At the age of 10 /12 I was the head of the household for almost three years. My mom died of TB and my dad never made it home from the war. So I took care of 5 sisters until one day the cops came by the condemned house in "The Kitchen" we lived in took us all to be adopted out. Except me, I was sent to a military school because I was not a very nice guy.

      There is very little in this world that I can't handle but, someone that is one of them. One that is hurt, no problem...sick not to good.

      That is why I thought it took guts to...just do...what had to be done. Sometimes that is the hardest thing to do.

    2. I agree Reed. growing up is tough for some, hopefully my kids never have to deal with half of what I had to. I can see where your patience and overall character came from now. It looks like we've led similar childhoods with the exception of the military. I stuck to school and the books... and here I am now.

  2. DANIEL...Have just read your words regarding your father, and your youth.
    Had to sit awhile to collect my thoughts. Finding words that fit, are not coming easy.

    You wanted to write those words. I could sense it at as you went on to explain.
    One needs to let the hidden memories out. Like a infected boil, it must be lanced. ( finding it hard to select words that fit )

    And tonight I find that Ken, also went down a crappy road. He just happens to address it differently.
    That would be the age thing....he being older at the time.

    For either of you to navigate those times, and survive....and become fine men, is utterly
    against the odds.
    Weaker individuals would have followed the path, of those that past on.

    I can not write about a game tonight. In respect to the both of you.
    God watched out over both of you.

    1. Thank you Patrick,
      Give the kudos to Daniel, after his story of how he handled things...I don't know but, it seems to me bad things make one stronger. He is living proof of that, and his own family means more to him then one can guess...from the way he talks about his relationship with them, it must feel great!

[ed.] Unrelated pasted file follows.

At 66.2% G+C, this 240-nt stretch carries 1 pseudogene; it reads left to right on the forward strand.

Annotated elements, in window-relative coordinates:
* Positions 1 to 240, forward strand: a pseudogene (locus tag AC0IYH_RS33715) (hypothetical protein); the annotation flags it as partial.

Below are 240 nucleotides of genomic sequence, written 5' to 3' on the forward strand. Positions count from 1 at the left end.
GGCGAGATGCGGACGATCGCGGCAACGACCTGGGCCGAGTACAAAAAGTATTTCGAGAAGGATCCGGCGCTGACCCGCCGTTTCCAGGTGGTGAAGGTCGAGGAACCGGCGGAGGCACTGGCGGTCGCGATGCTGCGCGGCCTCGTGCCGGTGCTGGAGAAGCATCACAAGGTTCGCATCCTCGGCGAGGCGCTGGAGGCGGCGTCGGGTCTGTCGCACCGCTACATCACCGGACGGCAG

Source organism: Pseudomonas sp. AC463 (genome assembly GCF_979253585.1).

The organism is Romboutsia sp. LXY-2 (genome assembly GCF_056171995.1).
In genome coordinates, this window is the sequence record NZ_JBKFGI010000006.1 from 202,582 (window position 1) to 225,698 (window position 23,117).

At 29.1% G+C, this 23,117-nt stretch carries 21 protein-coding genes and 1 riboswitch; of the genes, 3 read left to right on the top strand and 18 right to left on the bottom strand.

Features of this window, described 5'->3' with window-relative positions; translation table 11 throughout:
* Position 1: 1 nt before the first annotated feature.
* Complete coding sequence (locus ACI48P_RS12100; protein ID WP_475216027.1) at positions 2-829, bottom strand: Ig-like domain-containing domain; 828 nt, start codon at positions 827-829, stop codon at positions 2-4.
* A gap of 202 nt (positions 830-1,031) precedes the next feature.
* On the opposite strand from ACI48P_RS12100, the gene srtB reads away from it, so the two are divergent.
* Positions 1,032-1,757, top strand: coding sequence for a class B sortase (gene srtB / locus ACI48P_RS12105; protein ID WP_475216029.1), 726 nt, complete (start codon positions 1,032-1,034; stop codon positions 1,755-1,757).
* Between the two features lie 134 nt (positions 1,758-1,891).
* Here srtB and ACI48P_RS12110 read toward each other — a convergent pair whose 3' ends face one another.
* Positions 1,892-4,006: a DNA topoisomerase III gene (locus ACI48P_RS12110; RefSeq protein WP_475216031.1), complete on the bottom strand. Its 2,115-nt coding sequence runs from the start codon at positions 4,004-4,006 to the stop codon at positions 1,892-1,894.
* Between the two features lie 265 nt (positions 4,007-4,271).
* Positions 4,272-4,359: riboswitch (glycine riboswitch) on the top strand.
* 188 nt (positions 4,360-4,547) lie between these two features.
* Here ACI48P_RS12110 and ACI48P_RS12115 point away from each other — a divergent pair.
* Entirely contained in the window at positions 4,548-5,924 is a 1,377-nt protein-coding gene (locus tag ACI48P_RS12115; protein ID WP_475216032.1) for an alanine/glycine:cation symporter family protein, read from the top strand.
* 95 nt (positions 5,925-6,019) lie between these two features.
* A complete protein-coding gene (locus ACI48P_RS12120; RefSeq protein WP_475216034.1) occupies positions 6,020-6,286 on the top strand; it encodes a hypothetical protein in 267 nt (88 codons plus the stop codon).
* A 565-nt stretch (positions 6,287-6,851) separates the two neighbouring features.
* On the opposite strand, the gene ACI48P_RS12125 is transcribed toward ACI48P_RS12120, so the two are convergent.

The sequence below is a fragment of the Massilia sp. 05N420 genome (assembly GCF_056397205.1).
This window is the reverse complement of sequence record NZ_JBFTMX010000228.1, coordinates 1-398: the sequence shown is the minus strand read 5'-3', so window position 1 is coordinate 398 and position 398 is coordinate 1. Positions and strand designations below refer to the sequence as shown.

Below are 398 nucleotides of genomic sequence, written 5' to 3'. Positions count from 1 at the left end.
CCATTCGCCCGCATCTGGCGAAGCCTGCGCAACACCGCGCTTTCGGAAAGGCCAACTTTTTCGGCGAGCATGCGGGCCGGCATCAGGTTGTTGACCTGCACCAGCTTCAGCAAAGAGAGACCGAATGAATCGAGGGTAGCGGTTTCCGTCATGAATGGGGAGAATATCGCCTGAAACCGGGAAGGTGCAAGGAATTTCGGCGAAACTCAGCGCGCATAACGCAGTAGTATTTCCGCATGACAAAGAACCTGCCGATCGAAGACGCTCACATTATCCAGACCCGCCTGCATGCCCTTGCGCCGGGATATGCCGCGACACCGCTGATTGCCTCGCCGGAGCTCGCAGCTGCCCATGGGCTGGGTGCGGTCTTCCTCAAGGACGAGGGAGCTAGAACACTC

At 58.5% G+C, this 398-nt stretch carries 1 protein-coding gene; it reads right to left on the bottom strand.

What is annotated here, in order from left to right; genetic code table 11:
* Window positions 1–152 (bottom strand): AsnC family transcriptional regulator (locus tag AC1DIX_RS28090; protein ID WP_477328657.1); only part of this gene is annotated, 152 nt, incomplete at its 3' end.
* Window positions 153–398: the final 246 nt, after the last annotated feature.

Ok, back to baseball!

    2. I agree patrick, sometimes you have to tell the stories you don't want to tell. it's been so long, and I hate to say this, I think I've become numb to it all. I don't remember much of my father anymore and that makes me feel like a terrible person but I can't help it. Therefore I no longer cry for him, again terrible person.

      But anyway, this is why I hate the "product of my environment" arguments or "that's how I was brought up" excuses. They are invalid if you make them invalid.

    3. I have never excepted such arguments as excuses, in fact, I don't except excuses at all.
      There are reasons, but NO excuse for anything one does.

      We both went to college, you graduated, I was kicked out. I was in R.O.T.C so I went into the Army and was supposed to become an Officer and Gentleman, no news to them they missed the second part.

      All of that made me a tearable Father...right? No, doing my job and never being home did that. My decision my fault...but the kids turned out better than I ever thought they would. They had to, they had me for a father and a mother that was a strong-willed first wife!

      You, Daniel, have a good wife and family...hold them close.

      I have come to the conclusion, of story-telling, History is something one can learn a lot from but, my history is all old hat and is just that...history! Back to baseball!


Sorry for the Capatcha... Blame the Russians :)